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About System Of A Down
System Of A Down rose to prominence in the age of nu-metal, but the group’s socially conscious lyrics have far more in common with the ’90s punk underground and political firebrands such as Rage Against the Machine. The California band’s songs condemn war, violence, and oppression, with 2005’s “Holy Mountains” specifically raising awareness of the Armenian Genocide, an early-20th-century event that affected family members of frontman Serj Tankian. Guitarist Daron Malakian and Tankian initially started playing music together in the early ’90s. On the group’s self-titled 1998 debut, piledriving metal riffs and Tankian’s gruff vocals made them mainstream metal darlings; the band opened for Slayer and Metallica and landed a slot on Ozzfest. However, beginning with 2001’s Toxicity, System Of A Down leaped into an entirely distinct musical realm, thanks to Malakian’s unorthodox approach to composition. Unique time signatures, dizzying rhythmic passages, and Tankian’s motormouthed vocal delivery collided with inventive guitar work based around stinging riffs (“B.Y.O.B.”), evocative soundscapes (“Aerials”), and prog-caliber complexity (“Hypnotize”). In the hands of other bands, this combination might have sounded convoluted or chaotic, but System Of A Down’s methodical technique and intellectual bent led to greatness up until 2005’s Hypnotize, after which the band took an extended hiatus from recording to focus on live dates.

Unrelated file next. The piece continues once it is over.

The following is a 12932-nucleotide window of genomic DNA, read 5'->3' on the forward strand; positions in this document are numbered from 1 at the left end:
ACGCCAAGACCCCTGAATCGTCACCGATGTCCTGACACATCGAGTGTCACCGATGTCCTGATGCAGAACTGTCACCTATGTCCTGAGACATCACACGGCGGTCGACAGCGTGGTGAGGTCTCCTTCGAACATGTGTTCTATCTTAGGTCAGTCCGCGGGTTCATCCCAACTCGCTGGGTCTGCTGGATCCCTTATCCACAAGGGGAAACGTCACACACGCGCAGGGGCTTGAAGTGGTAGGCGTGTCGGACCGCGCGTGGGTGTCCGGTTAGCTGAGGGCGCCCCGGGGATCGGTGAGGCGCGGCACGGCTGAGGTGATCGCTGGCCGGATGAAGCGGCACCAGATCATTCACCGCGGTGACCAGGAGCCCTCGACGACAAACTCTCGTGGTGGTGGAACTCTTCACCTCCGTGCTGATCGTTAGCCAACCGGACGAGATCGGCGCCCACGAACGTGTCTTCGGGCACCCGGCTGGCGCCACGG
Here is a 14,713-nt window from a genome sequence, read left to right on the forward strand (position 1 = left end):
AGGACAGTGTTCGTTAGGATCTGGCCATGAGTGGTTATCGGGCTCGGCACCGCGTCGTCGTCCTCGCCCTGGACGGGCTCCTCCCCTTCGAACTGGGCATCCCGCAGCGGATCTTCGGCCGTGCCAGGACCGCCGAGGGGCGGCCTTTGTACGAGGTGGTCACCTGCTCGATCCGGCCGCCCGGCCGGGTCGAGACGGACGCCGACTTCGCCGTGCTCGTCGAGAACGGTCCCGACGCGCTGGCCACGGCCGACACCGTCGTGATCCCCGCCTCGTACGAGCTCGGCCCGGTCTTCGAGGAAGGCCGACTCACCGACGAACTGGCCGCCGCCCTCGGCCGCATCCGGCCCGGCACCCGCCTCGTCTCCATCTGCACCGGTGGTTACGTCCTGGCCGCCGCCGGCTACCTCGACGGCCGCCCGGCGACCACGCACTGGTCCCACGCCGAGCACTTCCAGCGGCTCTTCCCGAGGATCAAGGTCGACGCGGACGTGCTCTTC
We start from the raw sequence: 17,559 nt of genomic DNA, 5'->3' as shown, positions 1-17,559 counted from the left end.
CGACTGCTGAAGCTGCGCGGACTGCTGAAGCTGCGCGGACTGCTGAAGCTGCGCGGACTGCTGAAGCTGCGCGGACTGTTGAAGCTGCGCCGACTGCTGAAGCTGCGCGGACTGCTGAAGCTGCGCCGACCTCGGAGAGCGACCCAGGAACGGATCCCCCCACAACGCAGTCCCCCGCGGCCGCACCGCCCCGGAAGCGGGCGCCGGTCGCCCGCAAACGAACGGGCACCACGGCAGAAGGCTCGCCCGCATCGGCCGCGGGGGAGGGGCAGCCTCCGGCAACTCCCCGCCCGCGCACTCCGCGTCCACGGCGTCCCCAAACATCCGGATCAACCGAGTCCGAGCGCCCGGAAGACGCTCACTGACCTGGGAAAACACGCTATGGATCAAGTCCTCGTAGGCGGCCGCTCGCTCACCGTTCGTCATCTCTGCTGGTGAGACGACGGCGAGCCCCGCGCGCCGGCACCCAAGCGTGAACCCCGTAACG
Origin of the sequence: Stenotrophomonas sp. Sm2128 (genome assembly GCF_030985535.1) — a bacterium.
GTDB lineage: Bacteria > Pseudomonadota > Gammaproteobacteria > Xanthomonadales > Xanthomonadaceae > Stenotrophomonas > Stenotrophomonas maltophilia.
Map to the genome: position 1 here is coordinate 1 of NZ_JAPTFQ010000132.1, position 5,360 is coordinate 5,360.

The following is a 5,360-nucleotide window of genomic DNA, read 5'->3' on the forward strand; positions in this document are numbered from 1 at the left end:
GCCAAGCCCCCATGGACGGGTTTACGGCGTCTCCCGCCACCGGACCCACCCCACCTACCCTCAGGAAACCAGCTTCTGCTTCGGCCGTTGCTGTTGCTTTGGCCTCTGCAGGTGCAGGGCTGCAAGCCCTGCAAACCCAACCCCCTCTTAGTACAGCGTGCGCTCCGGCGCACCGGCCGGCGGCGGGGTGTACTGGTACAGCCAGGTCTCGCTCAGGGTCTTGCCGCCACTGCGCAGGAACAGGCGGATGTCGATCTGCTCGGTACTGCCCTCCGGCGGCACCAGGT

- Los Angeles, CA, United States